Twelve days in southern Africa is a reminder of how far the region has come. Apartheid disfigured communities. War devastated nations. The transition from white majority rule could easily have gone wrong.
Twenty years ago, South Africa was at boiling point. But the country did not descend into civil war, nor did it disintegrate like Yugoslavia. Nelson Mandela and President FW de Klerk struck a pragmatic alliance and persuaded the majority of South Africans to put country before party and race.
That bargain is still holding. The economy has tripled in size. A new middle class is emerging. Access to health and education is improving even if inequality overall is increasing. So much more needs to be done but as one ANC veteran explained: so much needed to be undone. The incoming government had to dismantle a system which condemned 40 million black and coloured people to being second-class citizens, often living in squalid townships far from their place of work. “The achievements of the past 20 years are understated by everyone, even South Africans,” said the veteran.
South Africa is now building a new state. The process is chaotic, often frustrating. The next decade will be critical. Much will depend on political leadership. The ANC, an uneasy combination of party, government and state, will have to find common ground with business leaders and civic groups. Mistrust, particularly in the light of widespread labour unrest and corruption, abounds. And Madiba, the benevolent founding father of the new South Africa, has gone.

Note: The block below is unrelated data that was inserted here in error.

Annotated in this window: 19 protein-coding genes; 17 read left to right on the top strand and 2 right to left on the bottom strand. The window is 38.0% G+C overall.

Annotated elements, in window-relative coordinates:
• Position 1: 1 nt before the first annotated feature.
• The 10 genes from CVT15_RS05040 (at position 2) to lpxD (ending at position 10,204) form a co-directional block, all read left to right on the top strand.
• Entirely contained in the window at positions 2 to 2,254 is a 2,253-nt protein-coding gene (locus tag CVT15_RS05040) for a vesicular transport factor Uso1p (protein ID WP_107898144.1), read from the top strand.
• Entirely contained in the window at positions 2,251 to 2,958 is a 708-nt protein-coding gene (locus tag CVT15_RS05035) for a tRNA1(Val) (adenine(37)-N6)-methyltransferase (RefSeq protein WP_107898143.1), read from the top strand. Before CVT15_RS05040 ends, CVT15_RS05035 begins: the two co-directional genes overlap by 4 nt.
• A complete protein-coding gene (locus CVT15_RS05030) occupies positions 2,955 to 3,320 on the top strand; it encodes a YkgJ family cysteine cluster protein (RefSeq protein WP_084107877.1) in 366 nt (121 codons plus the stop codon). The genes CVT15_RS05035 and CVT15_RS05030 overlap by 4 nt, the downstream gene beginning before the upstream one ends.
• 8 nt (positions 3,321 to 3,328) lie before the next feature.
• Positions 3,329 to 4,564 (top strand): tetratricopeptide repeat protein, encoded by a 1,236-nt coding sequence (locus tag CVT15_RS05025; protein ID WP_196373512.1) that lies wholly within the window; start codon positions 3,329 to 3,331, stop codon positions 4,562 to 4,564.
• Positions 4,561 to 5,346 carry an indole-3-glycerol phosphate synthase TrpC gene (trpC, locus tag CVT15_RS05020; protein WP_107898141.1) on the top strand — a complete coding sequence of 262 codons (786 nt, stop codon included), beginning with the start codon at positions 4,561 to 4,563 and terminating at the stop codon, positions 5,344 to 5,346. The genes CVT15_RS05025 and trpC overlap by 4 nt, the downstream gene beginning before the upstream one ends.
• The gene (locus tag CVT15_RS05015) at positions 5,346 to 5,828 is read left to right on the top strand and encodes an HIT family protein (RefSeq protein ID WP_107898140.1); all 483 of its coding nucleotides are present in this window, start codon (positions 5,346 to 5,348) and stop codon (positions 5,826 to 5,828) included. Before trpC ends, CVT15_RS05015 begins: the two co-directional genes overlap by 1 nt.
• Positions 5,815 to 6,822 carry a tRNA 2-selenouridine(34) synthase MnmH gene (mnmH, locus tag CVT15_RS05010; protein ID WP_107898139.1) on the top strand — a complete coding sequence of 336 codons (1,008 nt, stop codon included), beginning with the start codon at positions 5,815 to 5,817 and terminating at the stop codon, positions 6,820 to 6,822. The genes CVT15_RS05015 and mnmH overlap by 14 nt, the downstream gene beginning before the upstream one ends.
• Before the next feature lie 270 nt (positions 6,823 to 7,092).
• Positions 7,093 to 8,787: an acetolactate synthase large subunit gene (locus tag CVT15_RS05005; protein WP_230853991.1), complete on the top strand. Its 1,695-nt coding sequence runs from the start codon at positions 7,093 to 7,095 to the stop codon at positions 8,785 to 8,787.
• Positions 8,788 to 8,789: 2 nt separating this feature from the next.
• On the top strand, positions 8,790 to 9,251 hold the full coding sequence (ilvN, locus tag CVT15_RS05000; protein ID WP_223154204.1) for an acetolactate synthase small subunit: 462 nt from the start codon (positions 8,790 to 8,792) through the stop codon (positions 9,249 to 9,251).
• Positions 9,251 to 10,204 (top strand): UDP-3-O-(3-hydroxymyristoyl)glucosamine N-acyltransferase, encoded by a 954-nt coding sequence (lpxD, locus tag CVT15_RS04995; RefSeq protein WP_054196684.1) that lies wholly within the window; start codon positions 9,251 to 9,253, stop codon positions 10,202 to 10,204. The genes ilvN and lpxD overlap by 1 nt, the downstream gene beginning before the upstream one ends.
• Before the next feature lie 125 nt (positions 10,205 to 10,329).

If you believe in Africa – a mineral-rich continent finally improving governance, building a new middle class and growing the regional economy – you have to be positive about South Africa. Because South Africa is the turbocharger for the rest of the region. It has the brains, the expertise and the industrial base to drive progress in neighbouring Namibia, Angola and the rest of the neighbourhood.
The temperature is much lower in South Africa today than it was 20 years ago. But it is rising. Jobs are badly needed in a country where 40 per cent of the population is under 20. South Africans demand a better future. They will not settle for a glass half-empty – and nor should they.
Lionel Barber is editor of the FT. To comment on this article please post below, or email email@example.com